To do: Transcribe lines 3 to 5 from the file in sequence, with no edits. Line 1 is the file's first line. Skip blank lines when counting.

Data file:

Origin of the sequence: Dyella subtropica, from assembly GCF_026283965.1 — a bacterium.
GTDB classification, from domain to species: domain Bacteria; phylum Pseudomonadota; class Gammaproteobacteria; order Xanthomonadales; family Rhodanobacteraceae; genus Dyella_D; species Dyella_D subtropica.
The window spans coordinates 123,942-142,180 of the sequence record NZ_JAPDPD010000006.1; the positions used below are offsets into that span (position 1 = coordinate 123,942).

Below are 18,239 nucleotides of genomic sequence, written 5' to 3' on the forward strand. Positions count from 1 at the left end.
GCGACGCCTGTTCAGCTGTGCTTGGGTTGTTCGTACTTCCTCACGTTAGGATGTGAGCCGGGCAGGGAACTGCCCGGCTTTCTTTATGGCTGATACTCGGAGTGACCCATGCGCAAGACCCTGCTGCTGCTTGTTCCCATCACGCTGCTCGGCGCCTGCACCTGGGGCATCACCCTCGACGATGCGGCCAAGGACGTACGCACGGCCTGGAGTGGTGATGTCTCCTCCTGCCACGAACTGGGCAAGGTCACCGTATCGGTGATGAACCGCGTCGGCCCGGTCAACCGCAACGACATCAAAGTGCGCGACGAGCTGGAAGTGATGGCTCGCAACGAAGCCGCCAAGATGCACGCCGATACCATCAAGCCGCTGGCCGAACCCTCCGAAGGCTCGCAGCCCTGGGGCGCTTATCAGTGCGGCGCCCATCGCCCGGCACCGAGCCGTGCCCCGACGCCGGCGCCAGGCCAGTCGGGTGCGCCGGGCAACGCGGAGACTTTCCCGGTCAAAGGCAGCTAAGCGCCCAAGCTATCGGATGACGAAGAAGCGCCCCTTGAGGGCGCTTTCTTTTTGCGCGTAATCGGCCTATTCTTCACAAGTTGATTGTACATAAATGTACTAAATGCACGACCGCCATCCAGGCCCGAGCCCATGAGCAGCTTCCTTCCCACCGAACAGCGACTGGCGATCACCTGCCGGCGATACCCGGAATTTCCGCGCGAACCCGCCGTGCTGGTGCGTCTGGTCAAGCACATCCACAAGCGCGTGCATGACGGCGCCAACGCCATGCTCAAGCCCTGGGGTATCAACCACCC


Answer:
The window spans coordinates 123,942-142,180 of the sequence record NZ_JAPDPD010000006.1; the positions used below are offsets into that span (position 1 = coordinate 123,942).

Below are 18,239 nucleotides of genomic sequence, written 5' to 3' on the forward strand. Positions count from 1 at the left end.
GCGACGCCTGTTCAGCTGTGCTTGGGTTGTTCGTACTTCCTCACGTTAGGATGTGAGCCGGGCAGGGAACTGCCCGGCTTTCTTTATGGCTGATACTCGGAGTGACCCATGCGCAAGACCCTGCTGCTGCTTGTTCCCATCACGCTGCTCGGCGCCTGCACCTGGGGCATCACCCTCGACGATGCGGCCAAGGACGTACGCACGGCCTGGAGTGGTGATGTCTCCTCCTGCCACGAACTGGGCAAGGTCACCGTATCGGTGATGAACCGCGTCGGCCCGGTCAACCGCAACGACATCAAAGTGCGCGACGAGCTGGAAGTGATGGCTCGCAACGAAGCCGCCAAGATGCACGCCGATACCATCAAGCCGCTGGCCGAACCCTCCGAAGGCTCGCAGCCCTGGGGCGCTTATCAGTGCGGCGCCCATCGCCCGGCACCGAGCCGTGCCCCGACGCCGGCGCCAGGCCAGTCGGGTGCGCCGGGCAACGCGGAGACTTTCCCGGTCAAAGGCAGCTAAGCGCCCAAGCTATCGGATGACGAAGAAGCGCCCCTTGAGGGCGCTTTCTTTTTGCGCGTAATCGGCCTATTCTTCACAAGTTGATTGTACATAAATGTACTAAATGCACGACCGCCATCCAGGCCCGAGCCCATGAGCAGCTTCCTTCCCACCGAACAGCGACTGGCGATCACCTGCCGGCGATACCCGGAATTTCCGCGCGAACCCGCCGTGCTGGTGCGTCTGGTCAAGCACATCCACAAGCGCGTGCATGACGGCGCCAACGCCATGCTCAAGCCCTGGGGTATCAACCACCC